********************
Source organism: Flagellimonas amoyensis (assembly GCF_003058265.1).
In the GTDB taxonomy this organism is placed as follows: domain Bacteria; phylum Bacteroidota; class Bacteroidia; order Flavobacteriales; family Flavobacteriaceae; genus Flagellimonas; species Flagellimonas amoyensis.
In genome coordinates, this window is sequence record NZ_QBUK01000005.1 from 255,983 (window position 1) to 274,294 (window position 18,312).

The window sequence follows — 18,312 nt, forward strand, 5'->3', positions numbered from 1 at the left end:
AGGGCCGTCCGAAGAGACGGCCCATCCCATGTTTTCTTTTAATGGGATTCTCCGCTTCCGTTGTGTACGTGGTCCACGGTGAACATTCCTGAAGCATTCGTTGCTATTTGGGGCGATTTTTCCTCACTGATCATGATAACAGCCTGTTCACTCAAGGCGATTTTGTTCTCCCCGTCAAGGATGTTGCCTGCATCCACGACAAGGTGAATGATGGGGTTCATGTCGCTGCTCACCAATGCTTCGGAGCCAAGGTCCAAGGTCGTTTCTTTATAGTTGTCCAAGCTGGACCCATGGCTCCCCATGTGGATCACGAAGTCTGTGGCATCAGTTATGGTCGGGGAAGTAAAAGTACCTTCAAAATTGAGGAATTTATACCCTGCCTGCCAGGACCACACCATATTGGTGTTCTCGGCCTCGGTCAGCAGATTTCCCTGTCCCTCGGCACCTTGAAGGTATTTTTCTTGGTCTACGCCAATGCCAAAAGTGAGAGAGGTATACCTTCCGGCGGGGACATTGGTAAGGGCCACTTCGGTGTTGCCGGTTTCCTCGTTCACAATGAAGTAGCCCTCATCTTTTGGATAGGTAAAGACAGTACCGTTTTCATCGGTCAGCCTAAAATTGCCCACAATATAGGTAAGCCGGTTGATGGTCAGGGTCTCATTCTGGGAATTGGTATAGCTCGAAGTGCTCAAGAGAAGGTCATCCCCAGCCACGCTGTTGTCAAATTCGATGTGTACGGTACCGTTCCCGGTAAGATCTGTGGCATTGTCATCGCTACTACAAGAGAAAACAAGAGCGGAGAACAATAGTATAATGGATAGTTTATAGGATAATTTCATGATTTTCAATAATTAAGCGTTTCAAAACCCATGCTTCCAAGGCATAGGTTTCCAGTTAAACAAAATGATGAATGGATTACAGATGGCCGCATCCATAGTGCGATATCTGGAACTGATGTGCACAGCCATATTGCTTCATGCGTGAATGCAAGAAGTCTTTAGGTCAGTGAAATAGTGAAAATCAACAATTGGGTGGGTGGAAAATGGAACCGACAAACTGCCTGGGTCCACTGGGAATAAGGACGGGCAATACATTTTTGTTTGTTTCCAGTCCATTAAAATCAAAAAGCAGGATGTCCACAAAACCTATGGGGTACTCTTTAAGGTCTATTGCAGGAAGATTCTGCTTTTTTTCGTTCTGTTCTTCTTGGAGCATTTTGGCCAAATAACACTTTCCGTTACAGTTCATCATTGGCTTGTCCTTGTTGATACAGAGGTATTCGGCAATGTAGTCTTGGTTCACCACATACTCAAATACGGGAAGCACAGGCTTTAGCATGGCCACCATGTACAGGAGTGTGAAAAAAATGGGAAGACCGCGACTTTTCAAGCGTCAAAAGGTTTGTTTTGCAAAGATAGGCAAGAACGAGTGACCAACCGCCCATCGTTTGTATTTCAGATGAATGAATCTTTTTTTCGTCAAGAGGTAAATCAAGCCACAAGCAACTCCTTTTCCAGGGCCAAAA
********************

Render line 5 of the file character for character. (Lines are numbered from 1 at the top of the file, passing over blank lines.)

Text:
AGGGCCGTCCGAAGAGACGGCCCATCCCATGTTTTCTTTTAATGGGATTCTCCGCTTCCGTTGTGTACGTGGTCCACGGTGAACATTCCTGAAGCATTCGTTGCTATTTGGGGCGATTTTTCCTCACTGATCATGATAACAGCCTGTTCACTCAAGGCGATTTTGTTCTCCCCGTCAAGGATGTTGCCTGCATCCACGACAAGGTGAATGATGGGGTTCATGTCGCTGCTCACCAATGCTTCGGAGCCAAGGTCCAAGGTCGTTTCTTTATAGTTGTCCAAGCTGGACCCATGGCTCCCCATGTGGATCACGAAGTCTGTGGCATCAGTTATGGTCGGGGAAGTAAAAGTACCTTCAAAATTGAGGAATTTATACCCTGCCTGCCAGGACCACACCATATTGGTGTTCTCGGCCTCGGTCAGCAGATTTCCCTGTCCCTCGGCACCTTGAAGGTATTTTTCTTGGTCTACGCCAATGCCAAAAGTGAGAGAGGTATACCTTCCGGCGGGGACATTGGTAAGGGCCACTTCGGTGTTGCCGGTTTCCTCGTTCACAATGAAGTAGCCCTCATCTTTTGGATAGGTAAAGACAGTACCGTTTTCATCGGTCAGCCTAAAATTGCCCACAATATAGGTAAGCCGGTTGATGGTCAGGGTCTCATTCTGGGAATTGGTATAGCTCGAAGTGCTCAAGAGAAGGTCATCCCCAGCCACGCTGTTGTCAAATTCGATGTGTACGGTACCGTTCCCGGTAAGATCTGTGGCATTGTCATCGCTACTACAAGAGAAAACAAGAGCGGAGAACAATAGTATAATGGATAGTTTATAGGATAATTTCATGATTTTCAATAATTAAGCGTTTCAAAACCCATGCTTCCAAGGCATAGGTTTCCAGTTAAACAAAATGATGAATGGATTACAGATGGCCGCATCCATAGTGCGATATCTGGAACTGATGTGCACAGCCATATTGCTTCATGCGTGAATGCAAGAAGTCTTTAGGTCAGTGAAATAGTGAAAATCAACAATTGGGTGGGTGGAAAATGGAACCGACAAACTGCCTGGGTCCACTGGGAATAAGGACGGGCAATACATTTTTGTTTGTTTCCAGTCCATTAAAATCAAAAAGCAGGATGTCCACAAAACCTATGGGGTACTCTTTAAGGTCTATTGCAGGAAGATTCTGCTTTTTTTCGTTCTGTTCTTCTTGGAGCATTTTGGCCAAATAACACTTTCCGTTACAGTTCATCATTGGCTTGTCCTTGTTGATACAGAGGTATTCGGCAATGTAGTCTTGGTTCACCACATACTCAAATACGGGAAGCACAGGCTTTAGCATGGCCACCATGTACAGGAGTGTGAAAAAAATGGGAAGACCGCGACTTTTCAAGCGTCAAAAGGTTTGTTTTGCAAAGATAGGCAAGAACGAGTGACCAACCGCCCATCGTTTGTATTTCAGATGAATGAATCTTTTTTTCGTCAAGAGGTAAATCAAGCCACAAGCAACTCCTTTTCCAGGGCCAAAA